Philanthropist Lafon supported many charitable causes
By Aisha C. Young
Although the name of Thomy Lafon is not widely known outside of Louisiana, at one time he was the wealthiest Black man in the United States and one of the country’s great philanthropists.
Lafon was born on Dec. 28, 1810, the son of a Frenchman and an enslaved Haitian woman. He is described as small, slender, and very handsome with warm hazel eyes, porcelain-white skin with a tinge of Mediterranean olive tone, and beautiful wavy, almost straight, brown hair that later in his life turned into shiny silver white. He was classified as an octoroon, having one-eighth African and seven-eighths white blood. Though he endured substantial legal and social discrimination, his ability to “pass as white” contributed to his success.
Very little information is available about his birth and childhood. Although no baptismal record can be found, he was a devout Roman Catholic. He had a younger sister named Alphee. She was his business partner, and later lived with him once she became widowed. He spoke Spanish, French, and English. His professional life began as a schoolteacher. Shortly after, he transitioned into a store owner and operator. Lafon’s final career as a financial broker, real estate investor, and money lender is what helped build his wealth. He lived in the famous New Orleans neighborhood known as Faubourg Treme’.
The official first record of his existence is in 1842, when he was listed as a merchant in the New Orleans City directory. Later in 1868, in the same directory, he was listed as a broker. In 1870, he was the wealthiest Black man in America.
A contemporary, Rodolphe Lucien Desdunes, the Creole historian, wrote in 1897 that “he gave right and left, for every deserving cause. There is not a colored charitable institution established in his days that did not receive a donation from him; not a newspaper started in the interest of human rights that did not obtain assistance from his unmeasured liberality.”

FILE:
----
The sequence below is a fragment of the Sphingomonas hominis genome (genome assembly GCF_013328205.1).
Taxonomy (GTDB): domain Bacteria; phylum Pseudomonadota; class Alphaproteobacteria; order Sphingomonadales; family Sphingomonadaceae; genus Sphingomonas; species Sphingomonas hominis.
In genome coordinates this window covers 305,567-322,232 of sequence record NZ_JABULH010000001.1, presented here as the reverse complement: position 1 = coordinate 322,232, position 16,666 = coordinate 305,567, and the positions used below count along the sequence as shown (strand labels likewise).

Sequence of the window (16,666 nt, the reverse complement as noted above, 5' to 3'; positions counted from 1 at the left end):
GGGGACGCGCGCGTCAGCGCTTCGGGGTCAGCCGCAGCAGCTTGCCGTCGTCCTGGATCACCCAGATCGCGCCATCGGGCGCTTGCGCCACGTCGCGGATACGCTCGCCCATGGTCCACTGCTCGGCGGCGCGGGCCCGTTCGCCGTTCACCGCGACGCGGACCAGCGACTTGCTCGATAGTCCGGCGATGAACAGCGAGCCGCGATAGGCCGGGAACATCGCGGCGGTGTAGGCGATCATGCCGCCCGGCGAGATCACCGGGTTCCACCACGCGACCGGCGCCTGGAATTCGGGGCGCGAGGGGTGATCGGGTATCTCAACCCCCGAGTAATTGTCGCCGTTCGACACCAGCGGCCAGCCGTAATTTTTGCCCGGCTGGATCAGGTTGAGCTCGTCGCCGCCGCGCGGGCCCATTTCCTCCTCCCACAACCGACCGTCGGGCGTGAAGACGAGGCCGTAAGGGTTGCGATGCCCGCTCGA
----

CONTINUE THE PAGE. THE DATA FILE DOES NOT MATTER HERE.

A week before his eighty-third birthday, he suffered a tragic fall. A combination of frailty, winter weather, and age led to his death the day before his birthday on Dec. 27, 1893.
He never married and is not known to have had children. He left a lot of money and property to his remaining extended relatives.
As the “Colored Leader of Charity,” his will was generous. According to historian Ina Fandrich, who has written extensively about his life:
“The remaining $92,000 in cash, plus more than $500,000 in property, was allocated to charity and included the following institutions: the Eye, Ear, Nose, and Throat Hospital, Charity Hospital, New Orleans University; Straight University; Shakespeare Alms House; The Lafon Old Folks Home (Methodist); Société des Jeunes Amis, and the religious order of the Little Sisters of the Poor (for erection of an asylum for white and colored orphans, the Catholic Institute for Care of Orphans). The largest gift, however, was to establish a perpetual trust for the benefit of the Société de la Sainte Famille (the Sisters of the Holy Family).”
Due to his generosity, the Louisiana State Legislature ordered that a bust of him be created and erected in New Orleans.
“It will be the first public testimonial by a state to a man of color, in recognition of his broad humanitarianism and true-hearted philanthropy,” wrote Grace King in her book “New Orleans.”
Today, virtually all of the biographical information about Lafon is in the care of the Sisters of the Holy Family archives.
“We give thanks, for, because thou didst wed principle and good work, no name, Lafon, shall live longer than thine.” — Ode to Thomy Lafon, Rodolphe Lucien Desdunes.
(Aisha C. Young is president of the Colorado Springs Council for Black Catholics. For more information, contact email@example.com.)